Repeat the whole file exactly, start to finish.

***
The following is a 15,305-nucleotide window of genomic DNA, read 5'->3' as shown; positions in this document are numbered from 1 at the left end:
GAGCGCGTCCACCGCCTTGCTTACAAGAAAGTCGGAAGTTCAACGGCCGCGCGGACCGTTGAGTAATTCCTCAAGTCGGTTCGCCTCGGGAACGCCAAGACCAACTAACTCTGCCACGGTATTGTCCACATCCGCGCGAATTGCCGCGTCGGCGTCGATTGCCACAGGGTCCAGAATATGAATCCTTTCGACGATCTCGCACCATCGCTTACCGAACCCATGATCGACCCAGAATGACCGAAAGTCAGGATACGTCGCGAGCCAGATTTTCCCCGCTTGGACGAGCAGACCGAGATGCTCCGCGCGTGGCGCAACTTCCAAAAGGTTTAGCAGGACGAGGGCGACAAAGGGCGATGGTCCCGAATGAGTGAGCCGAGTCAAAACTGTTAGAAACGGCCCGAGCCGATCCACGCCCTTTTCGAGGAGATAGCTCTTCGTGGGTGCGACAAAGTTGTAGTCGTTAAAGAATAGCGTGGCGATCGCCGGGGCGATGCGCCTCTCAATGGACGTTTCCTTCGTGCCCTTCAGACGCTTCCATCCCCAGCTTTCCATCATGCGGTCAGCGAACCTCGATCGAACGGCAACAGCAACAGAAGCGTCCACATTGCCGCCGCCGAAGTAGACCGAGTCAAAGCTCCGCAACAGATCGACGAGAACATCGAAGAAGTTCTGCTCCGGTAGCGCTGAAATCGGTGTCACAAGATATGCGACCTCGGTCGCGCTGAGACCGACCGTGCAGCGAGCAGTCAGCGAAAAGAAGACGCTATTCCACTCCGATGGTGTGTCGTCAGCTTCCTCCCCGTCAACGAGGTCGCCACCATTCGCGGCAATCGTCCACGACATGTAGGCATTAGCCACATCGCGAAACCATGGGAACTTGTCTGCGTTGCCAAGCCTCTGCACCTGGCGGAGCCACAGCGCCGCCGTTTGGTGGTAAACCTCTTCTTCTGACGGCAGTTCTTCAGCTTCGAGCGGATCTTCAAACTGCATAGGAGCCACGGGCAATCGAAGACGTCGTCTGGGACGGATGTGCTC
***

The following is a 15,305-nucleotide window of genomic DNA, read 5'->3' as shown; positions in this document are numbered from 1 at the left end:
GAGCGCGTCCACCGCCTTGCTTACAAGAAAGTCGGAAGTTCAACGGCCGCGCGGACCGTTGAGTAATTCCTCAAGTCGGTTCGCCTCGGGAACGCCAAGACCAACTAACTCTGCCACGGTATTGTCCACATCCGCGCGAATTGCCGCGTCGGCGTCGATTGCCACAGGGTCCAGAATATGAATCCTTTCGACGATCTCGCACCATCGCTTACCGAACCCATGATCGACCCAGAATGACCGAAAGTCAGGATACGTCGCGAGCCAGATTTTCCCCGCTTGGACGAGCAGACCGAGATGCTCCGCGCGTGGCGCAACTTCCAAAAGGTTTAGCAGGACGAGGGCGACAAAGGGCGATGGTCCCGAATGAGTGAGCCGAGTCAAAACTGTTAGAAACGGCCCGAGCCGATCCACGCCCTTTTCGAGGAGATAGCTCTTCGTGGGTGCGACAAAGTTGTAGTCGTTAAAGAATAGCGTGGCGATCGCCGGGGCGATGCGCCTCTCAATGGACGTTTCCTTCGTGCCCTTCAGACGCTTCCATCCCCAGCTTTCCATCATGCGGTCAGCGAACCTCGATCGAACGGCAACAGCAACAGAAGCGTCCACATTGCCGCCGCCGAAGTAGACCGAGTCAAAGCTCCGCAACAGATCGACGAGAACATCGAAGAAGTTCTGCTCCGGTAGCGCTGAAATCGGTGTCACAAGATATGCGACCTCGGTCGCGCTGAGACCGACCGTGCAGCGAGCAGTCAGCGAAAAGAAGACGCTATTCCACTCCGATGGTGTGTCGTCAGCTTCCTCCCCGTCAACGAGGTCGCCACCATTCGCGGCAATCGTCCACGACATGTAGGCATTAGCCACATCGCGAAACCATGGGAACTTGTCTGCGTTGCCAAGCCTCTGCACCTGGCGGAGCCACAGCGCCGCCGTTTGGTGGTAAACCTCTTCTTCTGACGGCAGTTCTTCAGCTTCGAGCGGATCTTCAAACTGCATAGGAGCCACGGGCAATCGAAGACGTCGTCTGGGACGGATGTGCTC